Thursday, December 15, 2011

Ellen Willis

There are two kinds of sex, classical and baroque.  

Classical sex is romantic, profound, serious, emotional, moral, mysterious, spontaneous, abandoned, focused on a particular person, and stereotypically feminine.

Baroque sex is pop, playful, funny, experimental, conscious, deliberate, amoral, anonymous, focused on sensation for sensation's sake, and stereotypically masculine.

The classical mentality taken to an extreme is sentimental and finally puritanical; the baroque mentality taken to an extreme is pornographic and finally obscene. Ideally, a sexual relation ought to create a satisfying tension between the two modes (a baroque idea, particularly if the tension is ironic) or else blend them so well that the distinction disappears (a classical aspiration).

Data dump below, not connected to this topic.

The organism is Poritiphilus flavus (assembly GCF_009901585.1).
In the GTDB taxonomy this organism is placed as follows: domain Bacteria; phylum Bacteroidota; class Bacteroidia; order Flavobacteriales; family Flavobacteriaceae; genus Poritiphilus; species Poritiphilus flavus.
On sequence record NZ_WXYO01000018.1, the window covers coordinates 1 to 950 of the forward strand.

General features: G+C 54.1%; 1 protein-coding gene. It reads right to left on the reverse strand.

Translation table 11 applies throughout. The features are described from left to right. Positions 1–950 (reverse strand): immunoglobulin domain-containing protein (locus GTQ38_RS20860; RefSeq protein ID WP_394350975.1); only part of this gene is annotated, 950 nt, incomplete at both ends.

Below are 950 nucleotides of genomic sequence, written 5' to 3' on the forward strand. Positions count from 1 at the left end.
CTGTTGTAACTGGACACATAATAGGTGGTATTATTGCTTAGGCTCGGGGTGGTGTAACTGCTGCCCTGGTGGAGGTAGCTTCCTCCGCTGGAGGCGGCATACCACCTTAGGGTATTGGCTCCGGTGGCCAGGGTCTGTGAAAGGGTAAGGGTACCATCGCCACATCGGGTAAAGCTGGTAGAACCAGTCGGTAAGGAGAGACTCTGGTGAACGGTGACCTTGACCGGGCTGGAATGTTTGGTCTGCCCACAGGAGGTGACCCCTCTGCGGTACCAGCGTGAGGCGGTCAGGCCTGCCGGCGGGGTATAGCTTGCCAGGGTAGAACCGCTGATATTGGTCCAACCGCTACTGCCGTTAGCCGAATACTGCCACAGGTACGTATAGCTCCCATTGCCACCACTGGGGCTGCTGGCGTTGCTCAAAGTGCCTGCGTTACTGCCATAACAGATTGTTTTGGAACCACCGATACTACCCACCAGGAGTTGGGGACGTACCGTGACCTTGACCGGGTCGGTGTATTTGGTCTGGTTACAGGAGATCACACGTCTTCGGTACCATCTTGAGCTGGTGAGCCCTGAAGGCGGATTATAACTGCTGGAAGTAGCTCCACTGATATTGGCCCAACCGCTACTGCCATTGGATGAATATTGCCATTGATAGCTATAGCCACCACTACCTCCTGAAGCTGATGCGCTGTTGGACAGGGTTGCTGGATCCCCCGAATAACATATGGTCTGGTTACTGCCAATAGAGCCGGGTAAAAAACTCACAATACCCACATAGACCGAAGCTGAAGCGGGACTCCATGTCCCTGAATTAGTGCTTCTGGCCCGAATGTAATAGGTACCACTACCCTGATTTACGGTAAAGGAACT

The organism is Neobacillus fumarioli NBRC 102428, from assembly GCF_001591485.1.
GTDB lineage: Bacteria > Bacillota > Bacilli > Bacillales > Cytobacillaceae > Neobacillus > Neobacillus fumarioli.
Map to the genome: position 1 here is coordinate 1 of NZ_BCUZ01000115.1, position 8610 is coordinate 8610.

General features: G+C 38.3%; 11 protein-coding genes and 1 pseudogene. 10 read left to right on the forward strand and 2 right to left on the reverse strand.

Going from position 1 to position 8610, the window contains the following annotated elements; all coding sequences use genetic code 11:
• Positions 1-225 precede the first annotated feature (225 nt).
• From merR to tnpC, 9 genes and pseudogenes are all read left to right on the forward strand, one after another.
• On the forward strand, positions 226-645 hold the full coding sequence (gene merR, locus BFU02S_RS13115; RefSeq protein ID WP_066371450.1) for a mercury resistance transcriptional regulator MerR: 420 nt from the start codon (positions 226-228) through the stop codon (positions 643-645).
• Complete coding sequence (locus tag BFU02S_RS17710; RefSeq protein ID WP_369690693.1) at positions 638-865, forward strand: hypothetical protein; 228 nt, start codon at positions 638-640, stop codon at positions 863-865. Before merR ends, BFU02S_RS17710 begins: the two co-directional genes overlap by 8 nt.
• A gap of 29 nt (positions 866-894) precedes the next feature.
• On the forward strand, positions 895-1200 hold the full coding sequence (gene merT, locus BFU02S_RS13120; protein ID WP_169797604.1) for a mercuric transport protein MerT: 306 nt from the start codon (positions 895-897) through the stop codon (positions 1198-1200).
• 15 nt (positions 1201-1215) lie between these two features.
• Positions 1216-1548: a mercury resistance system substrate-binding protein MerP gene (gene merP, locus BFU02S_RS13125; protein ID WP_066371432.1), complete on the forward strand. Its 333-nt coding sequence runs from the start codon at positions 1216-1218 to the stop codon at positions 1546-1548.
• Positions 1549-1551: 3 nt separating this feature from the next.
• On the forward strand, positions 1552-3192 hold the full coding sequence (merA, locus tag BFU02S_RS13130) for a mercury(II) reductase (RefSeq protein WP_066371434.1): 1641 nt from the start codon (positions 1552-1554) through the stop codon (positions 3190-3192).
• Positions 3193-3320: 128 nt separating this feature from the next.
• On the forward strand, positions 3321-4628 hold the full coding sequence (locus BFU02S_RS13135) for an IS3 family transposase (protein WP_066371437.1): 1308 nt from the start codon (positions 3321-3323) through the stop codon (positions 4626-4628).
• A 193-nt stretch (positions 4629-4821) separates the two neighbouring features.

From a magazine article later published in her 1981 book, Beginning to See the Light: Pieces of a Decade.

Ellen Willis, who was born on December 14, 1941, was a left-wing political essayist, a "sex-positive feminist," and the New Yorker's first pop music critic.  She died of lung cancer in 2006.

Ellen Willis in 1981


  1. I'm reminded of that classic line from an old Woody Allen movie.

    Q. Do you think sex is dirty?

    Woody: Yes, if you do it right.

  2. Mark did you not just quote that to me the other night?
    I vote for Classical with a hint of Baroque.